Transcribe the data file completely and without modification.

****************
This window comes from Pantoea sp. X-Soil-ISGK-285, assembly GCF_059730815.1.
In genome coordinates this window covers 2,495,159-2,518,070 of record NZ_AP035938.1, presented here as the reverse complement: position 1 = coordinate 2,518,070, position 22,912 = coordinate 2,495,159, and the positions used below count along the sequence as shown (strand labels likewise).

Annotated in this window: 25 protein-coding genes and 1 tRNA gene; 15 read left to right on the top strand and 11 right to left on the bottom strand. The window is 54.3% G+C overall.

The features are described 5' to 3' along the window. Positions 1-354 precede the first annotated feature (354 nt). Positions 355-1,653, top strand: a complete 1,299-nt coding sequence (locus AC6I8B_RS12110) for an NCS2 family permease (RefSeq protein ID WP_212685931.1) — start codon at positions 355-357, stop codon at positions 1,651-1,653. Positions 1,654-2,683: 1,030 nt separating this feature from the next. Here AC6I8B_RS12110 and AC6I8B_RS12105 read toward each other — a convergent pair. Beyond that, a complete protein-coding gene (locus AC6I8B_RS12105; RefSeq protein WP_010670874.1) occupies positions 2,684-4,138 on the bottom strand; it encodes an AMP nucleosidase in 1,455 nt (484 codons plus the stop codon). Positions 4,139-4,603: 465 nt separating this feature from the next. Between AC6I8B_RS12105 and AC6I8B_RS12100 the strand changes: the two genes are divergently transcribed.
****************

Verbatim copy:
This window comes from Pantoea sp. X-Soil-ISGK-285, assembly GCF_059730815.1.
In genome coordinates this window covers 2,495,159-2,518,070 of record NZ_AP035938.1, presented here as the reverse complement: position 1 = coordinate 2,518,070, position 22,912 = coordinate 2,495,159, and the positions used below count along the sequence as shown (strand labels likewise).

Annotated in this window: 25 protein-coding genes and 1 tRNA gene; 15 read left to right on the top strand and 11 right to left on the bottom strand. The window is 54.3% G+C overall.

The features are described 5' to 3' along the window. Positions 1-354 precede the first annotated feature (354 nt). Positions 355-1,653, top strand: a complete 1,299-nt coding sequence (locus AC6I8B_RS12110) for an NCS2 family permease (RefSeq protein ID WP_212685931.1) — start codon at positions 355-357, stop codon at positions 1,651-1,653. Positions 1,654-2,683: 1,030 nt separating this feature from the next. Here AC6I8B_RS12110 and AC6I8B_RS12105 read toward each other — a convergent pair. Beyond that, a complete protein-coding gene (locus AC6I8B_RS12105; RefSeq protein WP_010670874.1) occupies positions 2,684-4,138 on the bottom strand; it encodes an AMP nucleosidase in 1,455 nt (484 codons plus the stop codon). Positions 4,139-4,603: 465 nt separating this feature from the next. Between AC6I8B_RS12105 and AC6I8B_RS12100 the strand changes: the two genes are divergently transcribed.